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Biomaterials. 2010 Mar;31(8):2313-22. doi: 10.1016/j.biomaterials.2009.11.075. Epub 2009 Dec 7.

Incorporation of double-walled microspheres into polymer nerve guides for the sustained delivery of glial cell line-derived neurotrophic factor.

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1
Department of Bioengineering, University of Pittsburgh, Pittsburgh, PA 15261, USA.

Abstract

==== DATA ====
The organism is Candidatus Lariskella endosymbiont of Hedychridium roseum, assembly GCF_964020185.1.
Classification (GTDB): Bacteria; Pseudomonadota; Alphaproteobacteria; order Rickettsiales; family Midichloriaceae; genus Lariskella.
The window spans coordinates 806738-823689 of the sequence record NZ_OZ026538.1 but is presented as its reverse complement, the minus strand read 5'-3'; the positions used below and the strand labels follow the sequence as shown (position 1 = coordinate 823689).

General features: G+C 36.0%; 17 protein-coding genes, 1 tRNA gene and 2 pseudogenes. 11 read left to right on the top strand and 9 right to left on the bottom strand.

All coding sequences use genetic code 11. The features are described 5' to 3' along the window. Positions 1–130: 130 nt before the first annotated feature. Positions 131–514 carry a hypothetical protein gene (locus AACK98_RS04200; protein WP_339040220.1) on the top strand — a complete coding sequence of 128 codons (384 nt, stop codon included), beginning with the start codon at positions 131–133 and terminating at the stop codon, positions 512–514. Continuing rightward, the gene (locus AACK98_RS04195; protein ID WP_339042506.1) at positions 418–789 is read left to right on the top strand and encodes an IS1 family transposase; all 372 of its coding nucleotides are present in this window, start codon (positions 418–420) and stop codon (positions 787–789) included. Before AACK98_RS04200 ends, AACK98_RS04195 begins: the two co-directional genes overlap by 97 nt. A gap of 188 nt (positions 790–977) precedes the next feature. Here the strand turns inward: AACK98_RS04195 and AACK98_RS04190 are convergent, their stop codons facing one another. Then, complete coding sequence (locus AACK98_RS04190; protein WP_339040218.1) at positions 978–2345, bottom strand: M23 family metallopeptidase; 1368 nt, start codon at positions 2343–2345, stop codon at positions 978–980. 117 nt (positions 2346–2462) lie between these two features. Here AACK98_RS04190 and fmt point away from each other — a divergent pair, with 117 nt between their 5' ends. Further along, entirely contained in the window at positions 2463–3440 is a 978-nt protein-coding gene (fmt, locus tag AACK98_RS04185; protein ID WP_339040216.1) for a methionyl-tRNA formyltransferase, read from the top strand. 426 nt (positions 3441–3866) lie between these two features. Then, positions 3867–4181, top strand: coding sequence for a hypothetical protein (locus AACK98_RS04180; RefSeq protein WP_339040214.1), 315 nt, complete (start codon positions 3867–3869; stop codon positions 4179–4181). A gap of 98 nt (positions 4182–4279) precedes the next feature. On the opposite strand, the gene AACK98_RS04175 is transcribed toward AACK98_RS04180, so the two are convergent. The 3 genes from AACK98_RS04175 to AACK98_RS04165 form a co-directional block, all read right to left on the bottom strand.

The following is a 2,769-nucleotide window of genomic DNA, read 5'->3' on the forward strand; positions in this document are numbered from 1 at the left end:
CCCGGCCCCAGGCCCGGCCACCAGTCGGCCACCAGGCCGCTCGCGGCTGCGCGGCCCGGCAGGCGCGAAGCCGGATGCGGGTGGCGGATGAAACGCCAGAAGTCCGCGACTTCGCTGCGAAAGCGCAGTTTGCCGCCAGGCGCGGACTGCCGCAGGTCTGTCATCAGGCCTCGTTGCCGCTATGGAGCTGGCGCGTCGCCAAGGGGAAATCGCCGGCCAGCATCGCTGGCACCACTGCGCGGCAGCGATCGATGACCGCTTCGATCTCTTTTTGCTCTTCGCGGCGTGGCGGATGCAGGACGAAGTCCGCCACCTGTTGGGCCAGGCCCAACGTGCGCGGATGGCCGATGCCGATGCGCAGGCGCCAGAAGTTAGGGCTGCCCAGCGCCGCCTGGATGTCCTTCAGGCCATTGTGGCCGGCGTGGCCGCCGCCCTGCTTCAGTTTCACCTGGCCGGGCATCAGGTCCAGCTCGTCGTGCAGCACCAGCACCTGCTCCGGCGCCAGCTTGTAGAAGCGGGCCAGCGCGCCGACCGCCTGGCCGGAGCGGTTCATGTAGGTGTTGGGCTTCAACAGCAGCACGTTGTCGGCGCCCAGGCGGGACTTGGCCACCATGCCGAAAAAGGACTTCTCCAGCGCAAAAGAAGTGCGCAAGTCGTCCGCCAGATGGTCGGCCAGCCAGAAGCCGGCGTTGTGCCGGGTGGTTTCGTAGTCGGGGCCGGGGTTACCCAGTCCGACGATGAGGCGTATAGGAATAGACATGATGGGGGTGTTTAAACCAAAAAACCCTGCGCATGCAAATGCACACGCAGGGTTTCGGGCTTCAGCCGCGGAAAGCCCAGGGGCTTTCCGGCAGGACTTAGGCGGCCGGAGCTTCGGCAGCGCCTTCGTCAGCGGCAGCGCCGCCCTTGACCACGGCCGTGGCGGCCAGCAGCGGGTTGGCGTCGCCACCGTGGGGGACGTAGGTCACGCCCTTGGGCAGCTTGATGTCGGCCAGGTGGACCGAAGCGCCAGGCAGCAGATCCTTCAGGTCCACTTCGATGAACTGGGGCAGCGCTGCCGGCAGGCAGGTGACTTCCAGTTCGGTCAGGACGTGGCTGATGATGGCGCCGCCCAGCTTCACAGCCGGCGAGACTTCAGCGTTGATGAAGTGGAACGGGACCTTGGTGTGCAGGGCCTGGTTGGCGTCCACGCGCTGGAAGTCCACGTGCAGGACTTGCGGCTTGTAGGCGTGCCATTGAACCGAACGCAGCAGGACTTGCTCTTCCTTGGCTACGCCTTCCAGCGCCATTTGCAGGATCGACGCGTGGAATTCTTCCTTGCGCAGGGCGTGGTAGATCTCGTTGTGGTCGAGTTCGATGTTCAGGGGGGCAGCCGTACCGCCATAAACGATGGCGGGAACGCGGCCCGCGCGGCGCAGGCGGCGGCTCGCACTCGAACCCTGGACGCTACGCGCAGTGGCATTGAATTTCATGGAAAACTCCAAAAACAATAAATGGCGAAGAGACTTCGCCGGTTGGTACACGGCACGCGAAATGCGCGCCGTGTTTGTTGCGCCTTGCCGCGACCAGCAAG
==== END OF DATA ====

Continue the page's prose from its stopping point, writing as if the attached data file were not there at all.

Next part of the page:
The purpose of this study was to develop a biodegradable polymer nerve guide that locally delivers bioactive neurotrophic factors in physiologically relevant concentrations for the period required by transected peripheral nerves to cross from the proximal to distal nerve stump. Delivery of a neurotrophic factor may enhance nerve regeneration and could potentially be used to overcome the current limitations in nerve repair across large defects. Glial Cell Line-Derived Neurotrophic Factor (GDNF) is a known promoter of axonal elongation and branching and has shown promising pre-clinical results in analysis of nerve regeneration with nerve guides. In addition, GDNF has been shown to promote Schwann cell proliferation and migration. In this study we have created a double-walled microsphere delivery system for bioactive GDNF with a sustained release profile>50 days in vitro. Microspheres were incorporated within degradable poly(caprolactone) nerve guides in a reproducible distribution. Implantation of nerve guides across a 1.5 cm defect in a rat sciatic nerve gap resulted in an increase in tissue integration in both the proximal and distal segments of the lumen of the nerve guide after 6 weeks. In addition, transverse sections of the distal region of the explanted guides showed the presence of Schwann cells while none were detectable in negative control guides. Migration of Schwann cells to double-walled microspheres indicated that bioactive GDNF was encapsulated and delivered to the internal environment of the nerve guide. Because GDNF increased tissue formation within the nerve guide lumen and also promoted the migration and proliferation of Schwann cells, the nerve guides presented within this study show promise toward the development of an off-the-shelf product alternative that promotes nerve regeneration beyond that capable with currently available nerve guides.

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